Obama Needs to Address Domestic Violence


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“During his presidential campaign, President Obama pledged to make violence against women a priority. He promised to help expand programs and services for victims of domestic violence in the U.S. and abroad and to strengthen criminal laws.
Although he is still in the early days of his presidency and is dealing with many serious issues, it is imperative that the public hold Obama accountable for these campaign promises. Indeed, while rates of domestic violence were high enough during the campaign season (estimates are one in four women suffer from domestic violence), there is a great deal of evidence to support the fact that the economic recession has worsened the situation for many women in the U.S….”

Author: Laura Finley, Assistant Professor of Sociology and Criminology at Barry University in Miami Shores, Florida
Published in: Magic City Morning Star in the Katahdin area of Maine, Anderson Free Press for Anderson and Madison County, Indiana at http://www.andersonfreepress.net/node/15967, at Huntington News Network (home page: http://www.huntingtonnews.net/) in West Virginia, and at Harlanonline.net at http://harlanonline.net/ for Harlan, Kentucky
Date: April 22, 23 and 26, 2009

For the full article:
Obama Needs to Address Domestic Violence
(386 words)
by Laura Finley

During his presidential campaign, President Obama pledged to make violence against women a priority. He promised to help expand programs and services for victims of domestic violence in the U.S. and abroad and to strengthen criminal laws.

Although he is still in the early days of his presidency and is dealing with many serious issues, it is imperative that the public hold Obama accountable for these campaign promises. Indeed, while rates of domestic violence were high enough during the campaign season (estimates are one in four women suffer from domestic violence), there is a great deal of evidence to support the fact that the economic recession has worsened the situation for many women in the U.S.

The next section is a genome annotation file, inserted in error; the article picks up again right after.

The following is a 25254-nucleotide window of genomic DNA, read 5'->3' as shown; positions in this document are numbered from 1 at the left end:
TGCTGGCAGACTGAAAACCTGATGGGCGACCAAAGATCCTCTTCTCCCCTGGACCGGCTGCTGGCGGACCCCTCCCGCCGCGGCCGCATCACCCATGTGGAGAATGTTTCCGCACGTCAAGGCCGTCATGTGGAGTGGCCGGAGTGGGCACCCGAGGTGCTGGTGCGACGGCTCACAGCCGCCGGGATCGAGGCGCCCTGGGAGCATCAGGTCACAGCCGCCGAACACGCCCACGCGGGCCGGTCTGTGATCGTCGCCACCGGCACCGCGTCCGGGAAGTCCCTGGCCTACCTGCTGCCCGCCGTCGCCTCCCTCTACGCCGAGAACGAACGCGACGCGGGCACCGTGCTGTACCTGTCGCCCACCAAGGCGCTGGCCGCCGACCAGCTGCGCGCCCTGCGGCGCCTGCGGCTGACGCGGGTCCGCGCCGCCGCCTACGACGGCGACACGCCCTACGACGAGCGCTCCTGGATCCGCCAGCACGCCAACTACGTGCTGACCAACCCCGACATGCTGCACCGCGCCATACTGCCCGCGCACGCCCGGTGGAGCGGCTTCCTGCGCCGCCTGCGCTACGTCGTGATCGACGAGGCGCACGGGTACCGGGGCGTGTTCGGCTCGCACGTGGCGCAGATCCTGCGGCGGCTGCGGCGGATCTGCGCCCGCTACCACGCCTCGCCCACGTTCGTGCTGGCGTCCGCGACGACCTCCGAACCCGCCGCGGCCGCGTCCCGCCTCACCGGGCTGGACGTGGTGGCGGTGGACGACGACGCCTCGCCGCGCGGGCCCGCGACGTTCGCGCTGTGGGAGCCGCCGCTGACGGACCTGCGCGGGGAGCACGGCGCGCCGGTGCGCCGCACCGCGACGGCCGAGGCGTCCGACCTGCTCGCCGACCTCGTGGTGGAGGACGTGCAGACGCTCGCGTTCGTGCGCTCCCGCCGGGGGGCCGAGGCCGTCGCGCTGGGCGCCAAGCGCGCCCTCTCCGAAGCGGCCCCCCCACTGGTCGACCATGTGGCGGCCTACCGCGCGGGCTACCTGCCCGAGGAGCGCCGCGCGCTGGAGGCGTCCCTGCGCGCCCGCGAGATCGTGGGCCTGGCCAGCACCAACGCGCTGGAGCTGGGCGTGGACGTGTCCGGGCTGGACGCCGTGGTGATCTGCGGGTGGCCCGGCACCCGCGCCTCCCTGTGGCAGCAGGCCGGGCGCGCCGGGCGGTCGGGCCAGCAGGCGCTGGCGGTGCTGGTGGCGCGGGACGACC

In Florida, domestic violence shelters are over capacity, and calls to the statewide crisis hotline increased 37% in fall 2008. Department of Children and Families (DCF) Chief George Sheldon called them “the worst I’ve seen in years.” San Diego saw a 20% increase in calls in January 2009 compared to January 2008. Experts attribute at least some of these increases to the economic recession, as research has long demonstrated that a batterer’s unemployment is highly correlated with domestic violence.

At the same time that rates are increasing, service providers are experiencing cuts in staffing and resources due to decreased state funding and less money from donors and philanthropists. This can be lethal for victims of abuse, who already face huge obstacles trying to end abusive relationships. There has been a 25% increase in felony-level domestic violence crimes in Rhode Island, and Massachusetts saw domestic violence homicides increase three times between 2005 and 2007.

Outside of the U.S, women face far greater rates of abuse, with more than 70% of women in some rural locations of Peru and Ethiopia being victimized. President Jimmy Carter signed the Convention on the Elimination of All Forms of Discrimination Against Women (CEDAW), but this essential treaty was never ratified. Obama pledged to push for its ratification, which, coupled with passage of the International Violence Against Women Act (I-VAWA) would go a long way toward demonstrating the U.S.’s commitment to helping all women globally.

It is not time to back-burner your commitment to reducing violence against women, Mr. Obama. Rather, it is precisely the time to focus on one of the country’s most intractable social problems.

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Laura Finley is Assistant Professor of Sociology and Criminology at Barry University. Dr. Finley is author or co-author of seven books.